By: Joseph P. Berry, BSW
I work as a behavior specialist in Kansas City, Missouri. Spofford Home is a residential treatment center for children with emotional and behavioral disturbances. My duties include being accountable for daily structure and reinforcement of treatment plans. In addition to my experiences at Spofford Home, I have also volunteered at Crittenton Children’s Center, another residential treatment center in the Kansas City area. While at Crittenton, I interacted with male adolescent and pre-adolescent units and assisted with therapy sessions in chemical dependency groups. The combination of my experiences in these organizations, combined with my increasing knowledge of the child welfare system through my practicum placement at the Johnson County Children’s Division in Warrensburg, MO, provided frequent opportunities to share what I had learned thus far in my career.
During my practicum, we had to lead group sessions, and I wanted to lead groups on something that was familiar to me. Based on my interactions with many children in the residential facilities, I chose to lead Foster Parent Support Group Training for Children’s Division and Division of Family Services in the Johnson County area. My training discussed common topics related to foster parenting, such as: foster parents’ interactions and ability to understand and empathize with foster children previously living in environments addicted to chaos, common behaviors of foster children and ways of reinforcing positive alternatives, foster parents’ potential risk for vicarious trauma (witness to hearing about someone’s trauma and abuse can cause personal trauma over time through accumulation), appropriate ways of reacting to a child’s behaviors and maintaining healthy boundaries, burnout prevention, and the effects of compassion fatigue.
The Foster Parent Support Group Trainings were primarily attended by foster parents and the Children’s Service Worker for the division where I was presenting. During several of my training sessions, I was privileged to welcome foster children who were accompanying their foster parents. This allowed for conversations that truly allowed for insight into the mindset of a foster child in the child welfare system.
Prior to beginning discussion about my main training topics, I wanted to grasp the audience’s attention with a first-person narrative I wrote from the view of a child being removed from his or her parents’ custody. The narrative was primarily intended to evoke emotional responses exhibiting empathy for the trauma a foster child faces when removed from parental custody.
After completion of the narrative, I observed nonverbal behaviors of the group members and prompted discussion among the audience members by inquiring about the emotions aroused by the “Foster Child Removal Experience.” During some training sessions, the exercise brought some foster parents to tears as they responded, saying, “I’ve never thought about how traumatizing it would actually be to be removed from my parents and home.” Other reactions from foster parents included: “This really helps me to see how I really don’t know what my child has gone through when she tells me, ‘You’ll never understand and nobody ever does!’” Many of the foster parents also reported that the narrative made them feel more empathetic toward their foster children and helped them to realize where some common behavioral issues may originate.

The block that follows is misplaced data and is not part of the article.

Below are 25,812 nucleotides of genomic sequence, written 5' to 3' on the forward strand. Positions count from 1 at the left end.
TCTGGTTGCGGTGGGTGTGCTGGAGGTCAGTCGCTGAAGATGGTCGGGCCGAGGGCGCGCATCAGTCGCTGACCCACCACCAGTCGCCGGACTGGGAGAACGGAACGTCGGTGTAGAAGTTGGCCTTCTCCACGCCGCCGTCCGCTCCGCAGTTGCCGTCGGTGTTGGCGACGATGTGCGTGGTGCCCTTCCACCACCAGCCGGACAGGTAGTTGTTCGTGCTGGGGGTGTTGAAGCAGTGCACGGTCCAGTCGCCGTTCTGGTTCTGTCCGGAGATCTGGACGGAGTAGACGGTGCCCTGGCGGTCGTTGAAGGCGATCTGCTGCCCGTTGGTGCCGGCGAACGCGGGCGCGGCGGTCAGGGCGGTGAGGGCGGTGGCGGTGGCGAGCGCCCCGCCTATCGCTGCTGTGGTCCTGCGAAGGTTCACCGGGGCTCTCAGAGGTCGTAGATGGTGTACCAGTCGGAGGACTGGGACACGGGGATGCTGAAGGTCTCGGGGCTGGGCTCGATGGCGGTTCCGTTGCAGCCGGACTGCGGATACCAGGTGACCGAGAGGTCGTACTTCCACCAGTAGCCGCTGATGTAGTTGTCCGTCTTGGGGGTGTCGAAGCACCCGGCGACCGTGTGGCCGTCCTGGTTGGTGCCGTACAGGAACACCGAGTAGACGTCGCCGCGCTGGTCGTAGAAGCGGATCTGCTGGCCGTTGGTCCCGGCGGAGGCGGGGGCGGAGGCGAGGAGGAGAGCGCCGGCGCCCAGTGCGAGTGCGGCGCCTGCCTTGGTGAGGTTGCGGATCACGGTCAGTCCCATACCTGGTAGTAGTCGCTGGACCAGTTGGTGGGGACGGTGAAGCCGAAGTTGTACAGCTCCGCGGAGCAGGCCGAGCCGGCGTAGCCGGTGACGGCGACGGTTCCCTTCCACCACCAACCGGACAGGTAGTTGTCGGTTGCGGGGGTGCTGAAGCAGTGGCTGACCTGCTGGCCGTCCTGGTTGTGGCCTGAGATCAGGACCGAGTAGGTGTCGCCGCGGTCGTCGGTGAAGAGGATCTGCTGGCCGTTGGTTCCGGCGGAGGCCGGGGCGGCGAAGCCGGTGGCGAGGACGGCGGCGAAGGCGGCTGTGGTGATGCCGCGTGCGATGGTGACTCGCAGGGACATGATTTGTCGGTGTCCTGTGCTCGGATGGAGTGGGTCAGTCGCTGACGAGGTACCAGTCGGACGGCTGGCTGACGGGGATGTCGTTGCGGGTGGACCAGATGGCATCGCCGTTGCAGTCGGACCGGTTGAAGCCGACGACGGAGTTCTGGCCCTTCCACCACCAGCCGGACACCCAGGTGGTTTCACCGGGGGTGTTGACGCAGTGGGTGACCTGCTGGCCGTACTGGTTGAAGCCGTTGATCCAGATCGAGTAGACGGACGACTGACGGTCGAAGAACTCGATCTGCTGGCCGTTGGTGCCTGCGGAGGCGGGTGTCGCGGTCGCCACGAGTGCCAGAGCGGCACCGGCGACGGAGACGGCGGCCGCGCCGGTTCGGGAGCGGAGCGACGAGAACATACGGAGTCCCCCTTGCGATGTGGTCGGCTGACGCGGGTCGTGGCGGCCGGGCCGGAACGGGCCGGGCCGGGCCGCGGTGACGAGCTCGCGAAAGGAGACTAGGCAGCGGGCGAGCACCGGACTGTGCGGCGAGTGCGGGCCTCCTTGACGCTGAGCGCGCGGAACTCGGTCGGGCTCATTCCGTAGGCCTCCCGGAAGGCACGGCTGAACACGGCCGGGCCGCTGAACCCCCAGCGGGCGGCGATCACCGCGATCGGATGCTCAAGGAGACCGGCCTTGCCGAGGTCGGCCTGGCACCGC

Foster children in attendance stated the narrative described “exactly how I felt when it happened,” and accurately depicted “how scared I was and all the questions that were going through my head.” The responses of the foster parents, combined with the reactions of foster children present during the narrative experience, truly helped to confirm the success of my intent for the exercise, which was to accurately capture the emotions and imagery present within a removal experience in addition to helping promote a mindset conducive to the topics I would be discussing within the training session.
Joseph P. Berry, BSW, is a graduate of the Department of Social Work at the University of Central Missouri. He is currently employed at Spofford Home, an adolescent residential treatment facility, as a behavior specialist, where he works with children who have behavioral and emotional disturbances. Joseph has also been employed and volunteered at a number of facilities, including Crittenton Children’s Center, Johnson County Children’s Division, Trinity Nursing and Rehabilitation Center, and Clare Bridge of Leawood. His current interests include child welfare, issues relating to secure/insecure attachment in adolescents, and childhood behavior disorders.
This article appeared in The New Social Worker, Summer 2012, Vol. 19, No. 3. All rights reserved. Please contact Linda Grobman for permission to reprint.